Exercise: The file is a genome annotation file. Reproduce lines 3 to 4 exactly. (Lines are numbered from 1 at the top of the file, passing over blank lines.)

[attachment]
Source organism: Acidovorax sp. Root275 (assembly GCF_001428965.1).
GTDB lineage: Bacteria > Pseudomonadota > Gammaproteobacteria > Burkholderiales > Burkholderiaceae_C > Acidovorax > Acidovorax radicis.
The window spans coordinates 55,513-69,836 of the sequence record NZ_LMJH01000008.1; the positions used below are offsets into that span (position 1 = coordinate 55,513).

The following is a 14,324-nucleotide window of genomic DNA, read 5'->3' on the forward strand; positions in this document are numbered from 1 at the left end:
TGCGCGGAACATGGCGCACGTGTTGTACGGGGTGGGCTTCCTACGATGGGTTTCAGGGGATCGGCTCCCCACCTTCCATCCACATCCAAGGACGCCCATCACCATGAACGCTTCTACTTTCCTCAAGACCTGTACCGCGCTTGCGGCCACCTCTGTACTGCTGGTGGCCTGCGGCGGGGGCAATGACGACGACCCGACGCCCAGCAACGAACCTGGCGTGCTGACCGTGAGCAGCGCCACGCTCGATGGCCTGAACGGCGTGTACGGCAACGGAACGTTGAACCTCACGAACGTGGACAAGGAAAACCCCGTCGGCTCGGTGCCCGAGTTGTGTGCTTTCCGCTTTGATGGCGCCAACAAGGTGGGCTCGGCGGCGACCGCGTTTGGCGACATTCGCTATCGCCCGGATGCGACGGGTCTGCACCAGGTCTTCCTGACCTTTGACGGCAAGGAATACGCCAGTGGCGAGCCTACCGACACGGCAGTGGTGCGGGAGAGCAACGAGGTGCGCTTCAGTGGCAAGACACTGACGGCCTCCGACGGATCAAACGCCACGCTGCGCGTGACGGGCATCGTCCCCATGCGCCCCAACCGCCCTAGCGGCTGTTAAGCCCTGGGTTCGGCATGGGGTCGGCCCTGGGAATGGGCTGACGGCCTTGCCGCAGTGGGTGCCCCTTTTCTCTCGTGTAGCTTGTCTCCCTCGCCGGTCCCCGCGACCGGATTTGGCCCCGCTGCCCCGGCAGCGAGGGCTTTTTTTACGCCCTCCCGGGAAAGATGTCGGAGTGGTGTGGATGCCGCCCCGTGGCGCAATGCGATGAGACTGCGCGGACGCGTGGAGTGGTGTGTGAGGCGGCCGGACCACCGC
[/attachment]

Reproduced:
The window spans coordinates 55,513-69,836 of the sequence record NZ_LMJH01000008.1; the positions used below are offsets into that span (position 1 = coordinate 55,513).

The following is a 14,324-nucleotide window of genomic DNA, read 5'->3' on the forward strand; positions in this document are numbered from 1 at the left end: